The Civil Safety Agency of Catalan confirmed to News Corp that Ms Cadman was injured and was being treated in a local hospital.
MAN FINDS YOUNG BOY NEARBY
Horrifying photographs taken in the seconds after the attack show a child, believed to be little Julian, lying in the middle of Las Ramblas near the pharmacy, while a woman believed to be his mother lies on her back nearby.
A smashed child's scooter is nearby.
A man, identified by the UK Mirror as Birmingham tourist Harry Athwal, is leaning over the child trying to render first aid.
"I was stroking his hair and in floods of tears but I stayed with him, I sat there because I was not going to leave this child in the middle of the road," Mr Athwal told The Mirror.
"To me, he looked like my own son. He was my son's age, seven or eight. I just ran my hands through his hair, it was about comforting him."
Mr Bakkali came to Spain from Morocco 10 years ago and said, as a Muslim, he had always found Barcelona a wonderful place to live.
"It's like a big multi nations,'' he said of the bustling Spanish city.
"There is no problem here, we all love each other.
"The people who do this, they are other people, radical people.
"I work here with Christian people and I love to work with them.''
He said a number of Muslim tourists were injured in the attack, while other sought shelter in the pharmacy.
JIHADIS' EVIL BOMB PLOT GOES WRONG
A terror cell of 12 Islamist terrorists is believed to be behind Thursday's deadly attacks in Spain, as police reveal the jihadis had been planning an even worse atrocity with a truck packed with explosives.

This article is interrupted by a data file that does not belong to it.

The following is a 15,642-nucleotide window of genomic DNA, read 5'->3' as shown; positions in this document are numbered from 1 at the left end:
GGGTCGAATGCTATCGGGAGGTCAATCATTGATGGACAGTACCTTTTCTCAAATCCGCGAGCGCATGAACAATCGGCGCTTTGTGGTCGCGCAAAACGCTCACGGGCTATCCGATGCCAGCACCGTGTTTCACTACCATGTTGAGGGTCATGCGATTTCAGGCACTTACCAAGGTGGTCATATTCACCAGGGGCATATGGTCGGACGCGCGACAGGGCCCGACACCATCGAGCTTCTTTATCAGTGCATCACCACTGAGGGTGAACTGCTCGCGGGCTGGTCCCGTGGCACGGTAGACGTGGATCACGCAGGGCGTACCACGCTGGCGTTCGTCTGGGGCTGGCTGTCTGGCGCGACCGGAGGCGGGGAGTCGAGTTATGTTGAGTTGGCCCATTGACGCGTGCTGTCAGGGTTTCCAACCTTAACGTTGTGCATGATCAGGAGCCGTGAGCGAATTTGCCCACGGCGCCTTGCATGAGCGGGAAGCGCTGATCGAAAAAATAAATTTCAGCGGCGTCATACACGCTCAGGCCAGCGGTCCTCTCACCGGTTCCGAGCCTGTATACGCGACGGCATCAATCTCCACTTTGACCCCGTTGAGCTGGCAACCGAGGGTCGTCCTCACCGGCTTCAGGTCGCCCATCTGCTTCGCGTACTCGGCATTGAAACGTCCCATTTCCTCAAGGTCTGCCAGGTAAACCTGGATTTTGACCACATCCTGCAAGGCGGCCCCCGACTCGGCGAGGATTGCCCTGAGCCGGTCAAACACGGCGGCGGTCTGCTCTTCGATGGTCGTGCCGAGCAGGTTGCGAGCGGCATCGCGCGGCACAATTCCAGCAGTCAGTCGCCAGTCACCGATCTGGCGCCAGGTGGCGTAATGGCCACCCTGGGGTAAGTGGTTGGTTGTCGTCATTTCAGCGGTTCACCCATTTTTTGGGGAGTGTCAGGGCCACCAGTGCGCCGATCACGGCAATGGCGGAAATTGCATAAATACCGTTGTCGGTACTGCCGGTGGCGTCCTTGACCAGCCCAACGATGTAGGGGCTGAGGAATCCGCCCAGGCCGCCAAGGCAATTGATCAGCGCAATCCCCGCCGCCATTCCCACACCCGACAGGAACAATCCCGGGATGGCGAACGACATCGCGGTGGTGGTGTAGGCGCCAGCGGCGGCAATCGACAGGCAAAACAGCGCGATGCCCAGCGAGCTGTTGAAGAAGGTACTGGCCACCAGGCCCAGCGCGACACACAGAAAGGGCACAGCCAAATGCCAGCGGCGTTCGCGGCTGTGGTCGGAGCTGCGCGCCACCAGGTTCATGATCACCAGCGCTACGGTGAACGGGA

One suspected terrorist, Younes Abouyaaqoub, 22, believed to be the driver of the van, remains on the loose, with five shot dead by police and four arrested.
Police confirmed the explosion on Wednesday in the town of Alcanar that killed one person and tore a house apart had prevented the terrorists from loading a vehicle with explosives to cause even greater carnage.
There are also unconfirmed reports the men tried to rent a large truck to inflict maximum damage, but changed to two smaller vans after they were refused permission to rent a heavy vehicle because they did not have the correct driver's licence.
Thirteen people died when a van slammed into crowds on the iconic pedestrian street Las Ramblas in Barcelona on Thursday evening, while one woman died after being stabbed when a group of five terrorists attacked pedestrians in the coastal town of Cambrils eight hours later.
Five terrorists were shot dead in Cambrils, including four apparently shot down by a single policewoman.
Police believe it is possible the driver of the Barcelona attack was among the group which drove an Audi A3 into a crowd in Cambrils before attacking their victims with knives, according to Spanish newspaper El Pais. He has not been identified.
Catalan regional police chief Josep Lluis Trapero said the "the investigation points in the direction'' of the van driver being involved in the second attack at Cambrils.
A nest of up to 12 evil jihadis is thought to have planned and carried out the attacks in Spain - the worst Islamist attacks since 2004 - with police piecing together the movements of a group of men, many of whom come from Morocco.
As well as the 14 dead, more than 130 people were injured.
Major Trapero said none of the men killed at Cambrils had prior convictions for terrorism offences, or were on terror watchlists.
Of the five dead men, who were wearing fake suicide belts, four have been identified. Three are from Morocco in northern Africa while once is a Spanish citizen.
Major Trapero said the attacks could have been much worse if gas canisters being prepared for the attacks had not been accidentally detonated at Alcanar 24 hours earlier.
"They were preparing one of several attacks in Barcelona and an explosion in Alcanar stopped this as they no longer had the material they needed to commit attacks of an even bigger scope,'' he told the media.